Organizers: Denis Ribouillault (University of Montréal, Department of Art History) and Ana Duarte Rodrigues (University of Lisbon, Centro Interuniversitário de História das Ciências e Tecnologia).

Although the history of early modern gardens has benefited in recent decades from an increasingly wide range of methodologies, the role played by these spaces in the development of science has been the subject of a relatively small number of inquiries. A majority of them concentrates on botanical gardens and the history of botany [Baldassari 2017], though it is now recognized that mathematics, pneumatics or astronomy found in gardens a privileged ground for experimentation and display [Fischer et al. 2016; Ferdinand 2016].

A primary aim of this workshop is to interrogate and document what we could call (anachronistically) «scientific practice» in early modern european gardens. How were gardens used to advance scientific knowledge? Examples range from the growing of medicinal plants, astronomical observation, physical experiments and so forth. Gardens were also important places for teaching and for debates and discussion pertaining to the various branches of natural philosophy.

Furthermore, we encourage scholars to pay attention to how this function of gardens as «academies», as platforms for the production and display of knowledge, as stages of scientific sociability and as pedagogical tools, affected the gardens from a formal, artistic, iconographic and hermeneutic point of view. It is not just a matter of documenting and reconstructing what happened in gardens. More precisely, it is a question of showing how what happened in gardens can lead us to a renewed understanding of the physical appearance (at a given moment) of the gardens themselves. This calls for a fruitful – yet difficult-to-achieve - intermingling of the methodologies of the history of science and of the history of art under the aegis of garden history, such as:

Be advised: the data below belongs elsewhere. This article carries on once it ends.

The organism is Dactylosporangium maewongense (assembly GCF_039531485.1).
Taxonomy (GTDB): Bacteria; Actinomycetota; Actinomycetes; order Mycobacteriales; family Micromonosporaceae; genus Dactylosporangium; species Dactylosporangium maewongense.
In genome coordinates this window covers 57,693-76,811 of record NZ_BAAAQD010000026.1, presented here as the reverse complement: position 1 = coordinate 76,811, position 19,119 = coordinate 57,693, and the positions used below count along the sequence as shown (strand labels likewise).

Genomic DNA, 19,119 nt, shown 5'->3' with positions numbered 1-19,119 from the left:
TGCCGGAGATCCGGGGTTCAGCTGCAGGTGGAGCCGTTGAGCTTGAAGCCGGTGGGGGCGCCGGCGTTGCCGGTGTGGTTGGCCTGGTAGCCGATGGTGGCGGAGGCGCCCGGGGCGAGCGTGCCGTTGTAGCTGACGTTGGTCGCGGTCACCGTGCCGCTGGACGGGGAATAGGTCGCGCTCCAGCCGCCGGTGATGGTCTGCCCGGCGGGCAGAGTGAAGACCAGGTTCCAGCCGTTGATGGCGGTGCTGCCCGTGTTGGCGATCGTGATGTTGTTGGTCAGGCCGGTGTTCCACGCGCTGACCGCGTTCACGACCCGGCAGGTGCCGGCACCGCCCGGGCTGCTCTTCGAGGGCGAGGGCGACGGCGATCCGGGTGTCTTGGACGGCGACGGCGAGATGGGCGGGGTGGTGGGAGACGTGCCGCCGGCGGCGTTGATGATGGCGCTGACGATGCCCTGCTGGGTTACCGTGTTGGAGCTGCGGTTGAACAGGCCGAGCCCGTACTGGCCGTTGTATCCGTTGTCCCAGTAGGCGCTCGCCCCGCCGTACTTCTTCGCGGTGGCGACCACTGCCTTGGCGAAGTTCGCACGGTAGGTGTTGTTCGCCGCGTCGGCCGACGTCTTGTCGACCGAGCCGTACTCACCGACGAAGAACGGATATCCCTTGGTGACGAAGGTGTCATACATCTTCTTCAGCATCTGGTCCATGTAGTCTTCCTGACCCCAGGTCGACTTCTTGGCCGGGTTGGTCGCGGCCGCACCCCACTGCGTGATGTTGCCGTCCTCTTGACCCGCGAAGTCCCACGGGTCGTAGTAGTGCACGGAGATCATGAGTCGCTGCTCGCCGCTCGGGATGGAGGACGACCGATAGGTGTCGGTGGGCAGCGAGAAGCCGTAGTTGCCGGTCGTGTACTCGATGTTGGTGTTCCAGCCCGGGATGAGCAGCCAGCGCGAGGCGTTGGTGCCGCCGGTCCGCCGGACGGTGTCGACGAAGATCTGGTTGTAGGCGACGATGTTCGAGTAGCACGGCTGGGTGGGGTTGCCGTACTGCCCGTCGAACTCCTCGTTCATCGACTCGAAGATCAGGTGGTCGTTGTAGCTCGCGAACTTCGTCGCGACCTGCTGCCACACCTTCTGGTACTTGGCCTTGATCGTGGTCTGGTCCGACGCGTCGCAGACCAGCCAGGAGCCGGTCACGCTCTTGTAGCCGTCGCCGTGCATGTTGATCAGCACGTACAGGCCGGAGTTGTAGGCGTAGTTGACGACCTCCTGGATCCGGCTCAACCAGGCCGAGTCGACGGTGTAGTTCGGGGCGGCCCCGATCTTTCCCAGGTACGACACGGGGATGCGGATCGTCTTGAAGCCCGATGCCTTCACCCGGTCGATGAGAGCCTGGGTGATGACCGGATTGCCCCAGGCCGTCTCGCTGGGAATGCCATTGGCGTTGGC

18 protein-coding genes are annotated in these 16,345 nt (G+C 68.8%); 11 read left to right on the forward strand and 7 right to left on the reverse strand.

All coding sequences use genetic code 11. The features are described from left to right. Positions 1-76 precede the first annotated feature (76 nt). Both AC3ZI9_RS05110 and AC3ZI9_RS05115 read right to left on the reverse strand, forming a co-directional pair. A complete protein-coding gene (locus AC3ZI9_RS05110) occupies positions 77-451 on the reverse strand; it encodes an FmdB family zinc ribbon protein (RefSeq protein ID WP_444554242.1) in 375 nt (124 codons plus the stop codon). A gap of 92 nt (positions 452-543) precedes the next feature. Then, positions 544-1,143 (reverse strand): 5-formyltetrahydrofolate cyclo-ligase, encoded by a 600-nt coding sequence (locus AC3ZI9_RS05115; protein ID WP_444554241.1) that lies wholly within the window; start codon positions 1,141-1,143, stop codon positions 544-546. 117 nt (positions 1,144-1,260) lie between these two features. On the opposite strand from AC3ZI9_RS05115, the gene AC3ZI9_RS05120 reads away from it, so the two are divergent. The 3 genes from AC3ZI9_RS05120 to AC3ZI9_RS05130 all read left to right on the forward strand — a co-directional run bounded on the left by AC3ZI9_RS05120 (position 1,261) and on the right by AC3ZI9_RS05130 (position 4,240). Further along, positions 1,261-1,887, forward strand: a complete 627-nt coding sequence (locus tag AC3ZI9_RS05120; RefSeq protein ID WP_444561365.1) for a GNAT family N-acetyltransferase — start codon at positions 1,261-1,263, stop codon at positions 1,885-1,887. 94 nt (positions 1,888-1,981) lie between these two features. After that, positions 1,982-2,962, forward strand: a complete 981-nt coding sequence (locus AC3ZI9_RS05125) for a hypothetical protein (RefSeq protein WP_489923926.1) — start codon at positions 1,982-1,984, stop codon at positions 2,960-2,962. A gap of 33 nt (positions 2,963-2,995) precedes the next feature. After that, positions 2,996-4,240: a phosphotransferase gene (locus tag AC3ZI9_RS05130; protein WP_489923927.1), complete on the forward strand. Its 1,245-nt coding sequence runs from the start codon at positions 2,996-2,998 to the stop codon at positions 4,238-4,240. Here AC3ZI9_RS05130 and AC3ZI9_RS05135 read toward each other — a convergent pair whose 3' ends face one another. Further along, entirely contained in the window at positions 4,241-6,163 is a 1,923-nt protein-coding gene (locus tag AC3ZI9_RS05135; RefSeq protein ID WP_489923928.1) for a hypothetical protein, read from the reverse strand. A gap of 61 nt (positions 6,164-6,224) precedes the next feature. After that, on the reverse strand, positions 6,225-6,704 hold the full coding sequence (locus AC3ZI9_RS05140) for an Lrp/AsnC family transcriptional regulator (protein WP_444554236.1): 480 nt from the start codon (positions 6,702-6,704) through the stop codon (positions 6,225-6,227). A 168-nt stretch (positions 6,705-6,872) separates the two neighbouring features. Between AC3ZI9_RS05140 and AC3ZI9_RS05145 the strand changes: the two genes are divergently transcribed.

• Fabrizio Baldassarri, Oana Matei (eds.), Gardens as Laboratories. A History of Botanical Sciences, Journal of Early Modern Studies, 6 -1, Spring 2017.
  • Juliette Ferdinand, From Art to Science. Experiencing Nature in the European Garden, 1500-1700, Treviso, Zel Edizioni, 2016.
  • Hubertus Fischer, Volker R. Remmert, Joachim Wolschke-Bulmahn (eds.), Gardens, Knowledge and the Sciences in the Early Modern Period, Basel, Birkhäuser, 2016.